Sunday, February 26, 2017

Working with fabric scraps and "Making Do"

What fun we had at the Choo Choo Quilters guild meeting this month! I was on the team that presented the program, "Making Do." The program provided ideas for using scraps, working with "what you have," and options for creating blocks or quilts while working within fabric limitations—whether color, size, print, or value.
Improv piecing using fabric swatches and scraps.
I was happy to contribute discontinued fabric samples and swatches that surfaced through my year-end clean-eand-purge session. I hate to just throw away good, first quality quilting fabrics—even smaller bits—so, with the help of my program team members, our guild members are going to help recycle them into cuddle quilts for our community service endeavor.

My team presented myriad ideas for block patterns, tips for working with fabric scraps and easy piecing techniques. You likely will recognize many of these classic quilt blocks—log cabin, half-square triangles, snowball, Chinese coins. They are perfect patterns for using scraps!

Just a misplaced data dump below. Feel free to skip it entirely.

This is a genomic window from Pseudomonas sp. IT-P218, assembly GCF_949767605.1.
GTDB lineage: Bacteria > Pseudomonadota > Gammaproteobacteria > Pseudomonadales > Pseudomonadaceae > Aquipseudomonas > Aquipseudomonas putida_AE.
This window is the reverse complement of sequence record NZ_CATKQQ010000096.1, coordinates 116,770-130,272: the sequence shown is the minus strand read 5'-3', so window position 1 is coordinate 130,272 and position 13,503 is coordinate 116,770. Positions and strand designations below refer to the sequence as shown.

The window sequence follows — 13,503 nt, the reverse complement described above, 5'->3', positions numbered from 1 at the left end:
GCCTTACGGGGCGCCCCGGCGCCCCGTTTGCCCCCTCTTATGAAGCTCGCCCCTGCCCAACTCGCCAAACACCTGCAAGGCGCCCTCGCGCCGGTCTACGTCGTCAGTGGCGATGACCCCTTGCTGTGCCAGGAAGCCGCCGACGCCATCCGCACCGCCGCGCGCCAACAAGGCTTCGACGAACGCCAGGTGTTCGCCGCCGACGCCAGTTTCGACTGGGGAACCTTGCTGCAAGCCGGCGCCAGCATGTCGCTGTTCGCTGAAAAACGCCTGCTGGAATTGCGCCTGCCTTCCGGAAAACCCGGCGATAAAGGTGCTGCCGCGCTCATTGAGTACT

Scrap blocks.
After the formal presentation, guild members sorted the big bag of swatches.
Sorting scraps by size and shape.
In researching "scrap organizing systems," my team concluded that sorting "by size" (rather than by color) was recommended by a lot of quilters. This also worked well for the homework exercise we had in mind. We set up stations for small, medium and large scraps, squares, triangles and two sizes of rectangles. My assortment of swatches dictated these categories.
Choosing scraps for the community service homework assignment.
After sorting, guild members were given a zip-lock bag to stuff with scraps—with the intention of making blocks, strips or even a full quilt top for our community service project.

It was interesting to note that several people took photos of the block samples as inspiration for their homework assignment.
With digital technology at our fingertips, many quilters take notes via their cameras.
As they say, "A picture is worth a thousand words."

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